VoIP insurrection is not about taking action against monopolistic communication providers; it’s taking action against highly regulated business environments. Compaines like {pick your favorite ILEC} push hard for regulation because that’s their heritage and what they know; regulation is what fosters their existence. However, the regulated model came about from the ugly competition in the early part of the 20th century. Forcing the regulatory pendulum to swing all the way back to where it was during that period of history could very well introduce some of the same problems. (Lack of universal interconnectivity, dominant players in the industry strongarming the little guys, etc.) The trick will be to use VoIP technology and leverage its benefits without setting us back in the area of basic voice communication between any two points at reasonable cost. If VoIP is to replace the PSTN, it must do so by continuing the mandates of the PSTN, most notably universal service and E911. It needs to do so in a way that keeps us out of heavily regulated environments (that do not encourage innovation) yet insure everyone’s basic communication needs are met. I think it can be done, but there are devils in the details that need to worked out.

  17. First was the Computer Inquiry II of 1982, which took effect 1/1/83. We lived in limbo for a year at AT&T as our 3B20 Simplex (a knockoff of the 3B20 Duplex that ran 5ESS) could not be sold with an FPU, since that would be a computer. We sold a few, though I don’t recall whether they ever had an FPU. Ours didn’t, though it was only a pre-production unit.

    DEC thrived partly because its minis ran our earlier ESS systems, and of course, Unix was born there.

    (Seeing Phil Karn’s name again reminds me of the Usenet controversy over compact disc technology. A number of the Labs people had a high-spirited discussion of whether digital music was worth the trouble. What do you think now, Phil?)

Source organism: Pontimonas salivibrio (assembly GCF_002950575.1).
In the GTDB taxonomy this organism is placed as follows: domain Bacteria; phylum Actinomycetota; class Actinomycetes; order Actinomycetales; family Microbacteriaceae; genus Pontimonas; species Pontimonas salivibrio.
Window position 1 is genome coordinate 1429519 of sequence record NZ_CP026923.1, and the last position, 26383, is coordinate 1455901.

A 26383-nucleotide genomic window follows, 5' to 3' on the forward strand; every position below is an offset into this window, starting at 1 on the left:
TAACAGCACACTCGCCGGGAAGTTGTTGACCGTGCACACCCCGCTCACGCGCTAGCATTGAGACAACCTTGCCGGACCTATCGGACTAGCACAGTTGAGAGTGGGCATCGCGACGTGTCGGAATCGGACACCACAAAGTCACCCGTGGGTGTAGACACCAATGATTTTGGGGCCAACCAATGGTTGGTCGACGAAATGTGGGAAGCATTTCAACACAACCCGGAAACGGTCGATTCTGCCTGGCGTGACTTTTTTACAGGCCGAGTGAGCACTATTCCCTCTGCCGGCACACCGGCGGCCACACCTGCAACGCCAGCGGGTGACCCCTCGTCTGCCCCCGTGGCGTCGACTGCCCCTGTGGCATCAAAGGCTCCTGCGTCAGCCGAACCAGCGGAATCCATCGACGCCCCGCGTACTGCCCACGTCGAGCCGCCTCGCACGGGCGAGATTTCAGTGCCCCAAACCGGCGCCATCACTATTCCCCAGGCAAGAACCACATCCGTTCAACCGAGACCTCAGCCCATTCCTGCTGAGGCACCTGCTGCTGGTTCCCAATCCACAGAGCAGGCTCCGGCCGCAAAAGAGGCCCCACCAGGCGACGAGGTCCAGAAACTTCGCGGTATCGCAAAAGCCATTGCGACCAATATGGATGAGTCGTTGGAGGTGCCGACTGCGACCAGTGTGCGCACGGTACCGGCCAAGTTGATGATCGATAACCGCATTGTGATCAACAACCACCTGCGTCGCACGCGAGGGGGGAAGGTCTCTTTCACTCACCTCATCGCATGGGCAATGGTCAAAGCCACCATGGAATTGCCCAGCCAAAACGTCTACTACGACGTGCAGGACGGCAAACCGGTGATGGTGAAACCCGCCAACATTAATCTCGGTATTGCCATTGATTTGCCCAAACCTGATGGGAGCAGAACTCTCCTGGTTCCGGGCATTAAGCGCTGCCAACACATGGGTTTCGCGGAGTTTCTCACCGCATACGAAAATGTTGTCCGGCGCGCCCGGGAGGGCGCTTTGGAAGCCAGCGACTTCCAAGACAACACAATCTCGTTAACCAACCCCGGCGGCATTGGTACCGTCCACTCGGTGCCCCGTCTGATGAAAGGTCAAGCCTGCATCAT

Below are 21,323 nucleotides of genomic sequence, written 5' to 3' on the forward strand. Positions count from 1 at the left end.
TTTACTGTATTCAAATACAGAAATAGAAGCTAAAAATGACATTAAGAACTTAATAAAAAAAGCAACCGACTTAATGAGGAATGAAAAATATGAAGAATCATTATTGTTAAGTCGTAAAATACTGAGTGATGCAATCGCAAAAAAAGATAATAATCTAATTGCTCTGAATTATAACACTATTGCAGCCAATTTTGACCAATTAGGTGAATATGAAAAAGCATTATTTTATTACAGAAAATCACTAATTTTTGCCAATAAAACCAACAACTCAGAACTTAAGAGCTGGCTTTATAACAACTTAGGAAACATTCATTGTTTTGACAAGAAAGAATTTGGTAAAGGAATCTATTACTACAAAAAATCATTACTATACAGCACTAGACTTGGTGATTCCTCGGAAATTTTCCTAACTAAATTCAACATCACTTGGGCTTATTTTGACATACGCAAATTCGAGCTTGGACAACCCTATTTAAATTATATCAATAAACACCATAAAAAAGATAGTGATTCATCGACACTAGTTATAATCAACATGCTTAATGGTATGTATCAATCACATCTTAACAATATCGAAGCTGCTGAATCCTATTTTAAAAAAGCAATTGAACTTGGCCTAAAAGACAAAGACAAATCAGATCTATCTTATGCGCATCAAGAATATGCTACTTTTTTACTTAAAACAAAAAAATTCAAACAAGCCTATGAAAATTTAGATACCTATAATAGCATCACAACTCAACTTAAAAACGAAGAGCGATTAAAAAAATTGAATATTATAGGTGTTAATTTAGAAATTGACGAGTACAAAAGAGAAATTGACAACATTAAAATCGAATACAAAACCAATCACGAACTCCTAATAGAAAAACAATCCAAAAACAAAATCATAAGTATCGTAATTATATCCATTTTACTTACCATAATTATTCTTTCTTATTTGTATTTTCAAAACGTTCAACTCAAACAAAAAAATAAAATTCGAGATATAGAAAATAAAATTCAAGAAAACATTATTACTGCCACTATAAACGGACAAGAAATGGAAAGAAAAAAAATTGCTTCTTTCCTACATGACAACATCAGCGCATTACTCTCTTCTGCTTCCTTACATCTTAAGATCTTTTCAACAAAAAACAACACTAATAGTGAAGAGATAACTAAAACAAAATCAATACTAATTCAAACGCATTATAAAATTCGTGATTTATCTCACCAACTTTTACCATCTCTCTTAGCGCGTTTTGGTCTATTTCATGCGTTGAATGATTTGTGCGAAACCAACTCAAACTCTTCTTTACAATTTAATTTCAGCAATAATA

In truth, telephone switching and computers have been building on each other for their entire history. but as Glenn pointed out, the Telecomms Act of 1934 put up a wall there.

  18. Kevin Werbach

    I’m not sure what Dan’s saying here other than emphasizing what many of us have noted for several years — VOIP is the future of telecom. It’s great to feel good about VOIP, but that’s not enough. A couple examples:

    – Dan asks the crucial trillion dollar question — “What happens to the existing global telecom industry?” then doesn’t answer it. “It goes to zero” isn’t helpful, unless one is advocating the same solution for incumbent telcos as for the highways Dan uses as his analogy: nationalization. (I don’t think that’s Dan’s argument.)

    – “The forces putting the Internet in a position to displace the PSTN have nothing to do with voice as an application.” Huh? This directly contradicts Dan’s own argument. I used to pay $19.95/month for dial-up Internet access, and now I pay $45/month for my cable modem. Where is the great price reduction driven by Moore’s Law? Answer: It shows up in the fact that I pay little or nothing for the voice *application* on top of that network, and there is room for innovation because the voice offering no longer defines the network.